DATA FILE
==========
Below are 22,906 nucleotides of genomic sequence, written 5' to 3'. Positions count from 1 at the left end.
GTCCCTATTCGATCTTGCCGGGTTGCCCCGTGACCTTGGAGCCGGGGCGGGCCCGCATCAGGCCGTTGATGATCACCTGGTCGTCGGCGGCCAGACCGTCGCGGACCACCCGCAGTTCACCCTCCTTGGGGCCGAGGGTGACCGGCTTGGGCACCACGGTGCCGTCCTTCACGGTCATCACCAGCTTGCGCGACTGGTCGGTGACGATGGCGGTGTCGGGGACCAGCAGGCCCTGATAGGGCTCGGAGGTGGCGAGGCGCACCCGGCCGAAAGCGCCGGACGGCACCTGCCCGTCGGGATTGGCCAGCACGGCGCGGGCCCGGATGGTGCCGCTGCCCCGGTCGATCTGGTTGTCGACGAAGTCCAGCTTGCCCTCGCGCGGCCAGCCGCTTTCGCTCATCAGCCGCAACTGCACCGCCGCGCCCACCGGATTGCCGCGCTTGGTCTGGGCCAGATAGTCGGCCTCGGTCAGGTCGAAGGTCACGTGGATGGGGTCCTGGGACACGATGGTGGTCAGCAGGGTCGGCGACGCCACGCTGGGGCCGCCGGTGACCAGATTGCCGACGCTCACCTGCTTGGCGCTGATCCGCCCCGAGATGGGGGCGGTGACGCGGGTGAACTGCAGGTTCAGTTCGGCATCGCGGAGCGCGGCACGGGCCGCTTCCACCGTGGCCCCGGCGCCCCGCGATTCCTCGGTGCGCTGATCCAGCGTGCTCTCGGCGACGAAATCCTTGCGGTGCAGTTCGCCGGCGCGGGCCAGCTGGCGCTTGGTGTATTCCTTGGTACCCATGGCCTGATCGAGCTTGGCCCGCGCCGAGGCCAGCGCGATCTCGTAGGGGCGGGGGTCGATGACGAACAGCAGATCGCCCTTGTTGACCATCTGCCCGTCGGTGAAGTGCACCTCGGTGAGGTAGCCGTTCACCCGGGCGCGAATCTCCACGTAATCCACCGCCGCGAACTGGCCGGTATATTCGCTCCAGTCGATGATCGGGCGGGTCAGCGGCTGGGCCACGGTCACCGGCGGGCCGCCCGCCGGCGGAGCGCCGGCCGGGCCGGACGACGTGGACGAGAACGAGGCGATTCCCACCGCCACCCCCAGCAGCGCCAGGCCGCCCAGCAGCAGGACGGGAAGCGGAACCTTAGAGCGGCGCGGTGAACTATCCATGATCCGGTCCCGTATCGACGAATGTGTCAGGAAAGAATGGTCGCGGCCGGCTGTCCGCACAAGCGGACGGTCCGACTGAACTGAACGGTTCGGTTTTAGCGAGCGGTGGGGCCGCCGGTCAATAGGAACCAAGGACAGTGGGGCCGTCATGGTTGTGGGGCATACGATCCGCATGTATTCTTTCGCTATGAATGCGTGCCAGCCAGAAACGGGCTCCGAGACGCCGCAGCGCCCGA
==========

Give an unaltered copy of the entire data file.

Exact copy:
Below are 22,906 nucleotides of genomic sequence, written 5' to 3'. Positions count from 1 at the left end.
GTCCCTATTCGATCTTGCCGGGTTGCCCCGTGACCTTGGAGCCGGGGCGGGCCCGCATCAGGCCGTTGATGATCACCTGGTCGTCGGCGGCCAGACCGTCGCGGACCACCCGCAGTTCACCCTCCTTGGGGCCGAGGGTGACCGGCTTGGGCACCACGGTGCCGTCCTTCACGGTCATCACCAGCTTGCGCGACTGGTCGGTGACGATGGCGGTGTCGGGGACCAGCAGGCCCTGATAGGGCTCGGAGGTGGCGAGGCGCACCCGGCCGAAAGCGCCGGACGGCACCTGCCCGTCGGGATTGGCCAGCACGGCGCGGGCCCGGATGGTGCCGCTGCCCCGGTCGATCTGGTTGTCGACGAAGTCCAGCTTGCCCTCGCGCGGCCAGCCGCTTTCGCTCATCAGCCGCAACTGCACCGCCGCGCCCACCGGATTGCCGCGCTTGGTCTGGGCCAGATAGTCGGCCTCGGTCAGGTCGAAGGTCACGTGGATGGGGTCCTGGGACACGATGGTGGTCAGCAGGGTCGGCGACGCCACGCTGGGGCCGCCGGTGACCAGATTGCCGACGCTCACCTGCTTGGCGCTGATCCGCCCCGAGATGGGGGCGGTGACGCGGGTGAACTGCAGGTTCAGTTCGGCATCGCGGAGCGCGGCACGGGCCGCTTCCACCGTGGCCCCGGCGCCCCGCGATTCCTCGGTGCGCTGATCCAGCGTGCTCTCGGCGACGAAATCCTTGCGGTGCAGTTCGCCGGCGCGGGCCAGCTGGCGCTTGGTGTATTCCTTGGTACCCATGGCCTGATCGAGCTTGGCCCGCGCCGAGGCCAGCGCGATCTCGTAGGGGCGGGGGTCGATGACGAACAGCAGATCGCCCTTGTTGACCATCTGCCCGTCGGTGAAGTGCACCTCGGTGAGGTAGCCGTTCACCCGGGCGCGAATCTCCACGTAATCCACCGCCGCGAACTGGCCGGTATATTCGCTCCAGTCGATGATCGGGCGGGTCAGCGGCTGGGCCACGGTCACCGGCGGGCCGCCCGCCGGCGGAGCGCCGGCCGGGCCGGACGACGTGGACGAGAACGAGGCGATTCCCACCGCCACCCCCAGCAGCGCCAGGCCGCCCAGCAGCAGGACGGGAAGCGGAACCTTAGAGCGGCGCGGTGAACTATCCATGATCCGGTCCCGTATCGACGAATGTGTCAGGAAAGAATGGTCGCGGCCGGCTGTCCGCACAAGCGGACGGTCCGACTGAACTGAACGGTTCGGTTTTAGCGAGCGGTGGGGCCGCCGGTCAATAGGAACCAAGGACAGTGGGGCCGTCATGGTTGTGGGGCATACGATCCGCATGTATTCTTTCGCTATGAATGCGTGCCAGCCAGAAACGGGCTCCGAGACGCCGCAGCGCCCGA